A 72-Year-Old Man With Symptomatic Follicular Lymphoma - Episode 2
Andrew Davies, MD:We can put this information from the blood test, the biopsy, the diagnostic PET [positron emission tomography] scan, and the bone marrow together to look at the scoring system that we use in follicular lymphoma.
For many years we’ve used the FLIPI score, the Follicular Lymphoma International Prognostic Index, which uses 5 clinical variables. The FLIPI score was created in the era before rituximab and is somewhat difficult to calculate at times, because it does require the assessment of the number of nodal sites involved, which can be a little difficult to calculate. We now have the FLIPI2 score. This is a prospectively evaluative prognostic scoring system that uses 5 clinical variables to help us assign a risk assessment, for which there are 3 different categories for individual patients. They either fall into a high-, intermediate-, or low-risk group, each with distinct progression-free survival and overall survival, and validated in the era of rituximab.
Because this is patient has a number of features, it puts him in the high-risk category. Follicular lymphoma patients with high-risk FLIPI2 scores have a worse progression-free survival, worse overall survival. The overall survival at 5 years is probably somewhere around 50%, 60%. The progression-free survival, unfortunately, is pretty poorabout 20%. This patient falls into a really high-risk group of patients with follicular lymphoma.
The key point in the diagnosis of follicular lymphoma is having a good biopsy, and we really encourage the use of an excisional biopsy. With the biopsy, we can obviously make the diagnosis, but we could also define the grade of follicular lymphoma. There are 3 different grades of follicular lymphomagrades 1, 2, and 3—and the grade depends on the histologist’s assessment of the number of centroblasts in each high-powered field. We subdivide grade 3 follicular lymphoma into grades 3a and 3b. Grade 3b has a diffuse infiltration of centroblasts and is much more akin to diffuse large B-cell lymphoma, and it is treated in that way. Grade 3a follicular lymphoma is very similar to grades 1 and 2 follicular lymphoma. It is also more common. In this case, the patient had grade 3a follicular lymphoma.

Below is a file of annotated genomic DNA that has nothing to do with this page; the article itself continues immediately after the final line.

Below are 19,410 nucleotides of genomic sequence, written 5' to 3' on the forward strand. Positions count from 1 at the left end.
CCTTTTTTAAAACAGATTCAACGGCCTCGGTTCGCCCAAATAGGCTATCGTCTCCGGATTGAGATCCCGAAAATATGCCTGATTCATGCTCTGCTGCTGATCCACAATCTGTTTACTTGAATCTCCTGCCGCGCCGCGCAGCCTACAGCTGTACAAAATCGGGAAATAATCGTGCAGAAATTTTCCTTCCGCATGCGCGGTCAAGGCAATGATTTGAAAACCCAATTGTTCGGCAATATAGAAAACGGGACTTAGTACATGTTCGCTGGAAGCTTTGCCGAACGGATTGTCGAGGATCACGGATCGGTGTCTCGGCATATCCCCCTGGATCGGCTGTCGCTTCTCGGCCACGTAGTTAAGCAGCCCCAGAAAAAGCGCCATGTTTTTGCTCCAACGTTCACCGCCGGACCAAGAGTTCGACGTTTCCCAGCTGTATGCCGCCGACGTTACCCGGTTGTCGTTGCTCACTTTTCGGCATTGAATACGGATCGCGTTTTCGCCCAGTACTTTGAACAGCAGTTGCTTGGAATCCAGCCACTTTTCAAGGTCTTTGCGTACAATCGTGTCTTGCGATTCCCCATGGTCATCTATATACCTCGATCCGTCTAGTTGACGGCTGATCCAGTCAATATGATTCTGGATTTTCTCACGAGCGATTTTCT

As with all lymphomas, the patient will require some imaging. The PET/CT [computed tomography] scan has become the standard of care in this diagnostic pathway. This provides us with baseline information that we can compare against the end-of-treatment PET, which is prognostically very important but also increasingly being used to give us some greater risk assessment. The total metabolic tumor volume is an emerging biomarker for prognosis in follicular lymphoma.
The patient will require blood tests. The blood tests include a full blood count for assessment of hemoglobin, white blood cell count, and platelets. Obviously the standard biochemistry for renal and hepatic function but also an assessment of the lactate dehydrogenase, which is used for calculating the FLIPI score, and the beta-2-microglobulin, which is often raised. And that’s used for calculating the FLIPI2 score as well as the new PRIMA-PI [PRIMAprognostic index]. We also assess virology when using any rituximab, for example, and we do an assessment of immunoglobulins in patients. Once we’ve got all this information, we’re able to provide useful diagnostic information and can provide prognostic information to help guide our therapeutic choices.
Transcript edited for clarity.
Case: A 72-Year-Old Man With Symptomatic Follicular Lymphoma
A 72-year-old man presented to his physician with fatigue, and an involuntary 9-lb weight loss over the last 3 months. He complained of intermittent night sweats and decrease activities of daily living